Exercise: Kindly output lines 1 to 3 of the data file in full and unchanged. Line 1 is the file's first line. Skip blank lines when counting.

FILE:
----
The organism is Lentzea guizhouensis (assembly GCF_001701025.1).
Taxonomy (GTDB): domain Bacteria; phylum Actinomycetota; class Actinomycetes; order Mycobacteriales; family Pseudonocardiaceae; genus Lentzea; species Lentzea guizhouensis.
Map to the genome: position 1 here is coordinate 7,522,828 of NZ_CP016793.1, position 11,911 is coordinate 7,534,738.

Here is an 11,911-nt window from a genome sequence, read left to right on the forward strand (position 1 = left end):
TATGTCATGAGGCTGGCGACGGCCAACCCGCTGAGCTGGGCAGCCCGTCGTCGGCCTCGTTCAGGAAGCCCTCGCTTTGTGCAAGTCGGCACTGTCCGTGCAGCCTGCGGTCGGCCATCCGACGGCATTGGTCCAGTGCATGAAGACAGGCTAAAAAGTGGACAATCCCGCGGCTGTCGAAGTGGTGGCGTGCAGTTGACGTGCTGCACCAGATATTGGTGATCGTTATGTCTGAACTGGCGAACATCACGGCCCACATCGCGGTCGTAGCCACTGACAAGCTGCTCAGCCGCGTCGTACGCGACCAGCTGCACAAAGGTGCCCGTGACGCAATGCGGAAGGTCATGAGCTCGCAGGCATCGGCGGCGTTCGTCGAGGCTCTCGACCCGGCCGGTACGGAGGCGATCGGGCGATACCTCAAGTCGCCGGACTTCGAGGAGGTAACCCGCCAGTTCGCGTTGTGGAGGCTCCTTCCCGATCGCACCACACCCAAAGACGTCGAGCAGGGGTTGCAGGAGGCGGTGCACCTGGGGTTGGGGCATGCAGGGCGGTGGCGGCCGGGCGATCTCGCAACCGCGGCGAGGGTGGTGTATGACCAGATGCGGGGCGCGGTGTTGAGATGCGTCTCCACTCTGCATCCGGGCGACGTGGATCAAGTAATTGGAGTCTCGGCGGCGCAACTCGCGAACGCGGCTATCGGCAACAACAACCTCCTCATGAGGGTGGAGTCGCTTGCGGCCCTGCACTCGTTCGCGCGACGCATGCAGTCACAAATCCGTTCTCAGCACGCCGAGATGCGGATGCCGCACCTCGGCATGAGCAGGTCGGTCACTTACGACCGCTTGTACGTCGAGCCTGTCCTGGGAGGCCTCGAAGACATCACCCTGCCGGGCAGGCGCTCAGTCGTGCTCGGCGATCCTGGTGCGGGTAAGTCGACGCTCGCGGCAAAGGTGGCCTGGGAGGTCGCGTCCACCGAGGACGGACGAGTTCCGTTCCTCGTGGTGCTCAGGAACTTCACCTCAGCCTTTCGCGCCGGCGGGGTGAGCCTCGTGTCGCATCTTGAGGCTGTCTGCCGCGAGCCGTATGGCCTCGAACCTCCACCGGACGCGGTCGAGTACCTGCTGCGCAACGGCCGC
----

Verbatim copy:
The organism is Lentzea guizhouensis (assembly GCF_001701025.1).
Taxonomy (GTDB): domain Bacteria; phylum Actinomycetota; class Actinomycetes; order Mycobacteriales; family Pseudonocardiaceae; genus Lentzea; species Lentzea guizhouensis.
Map to the genome: position 1 here is coordinate 7,522,828 of NZ_CP016793.1, position 11,911 is coordinate 7,534,738.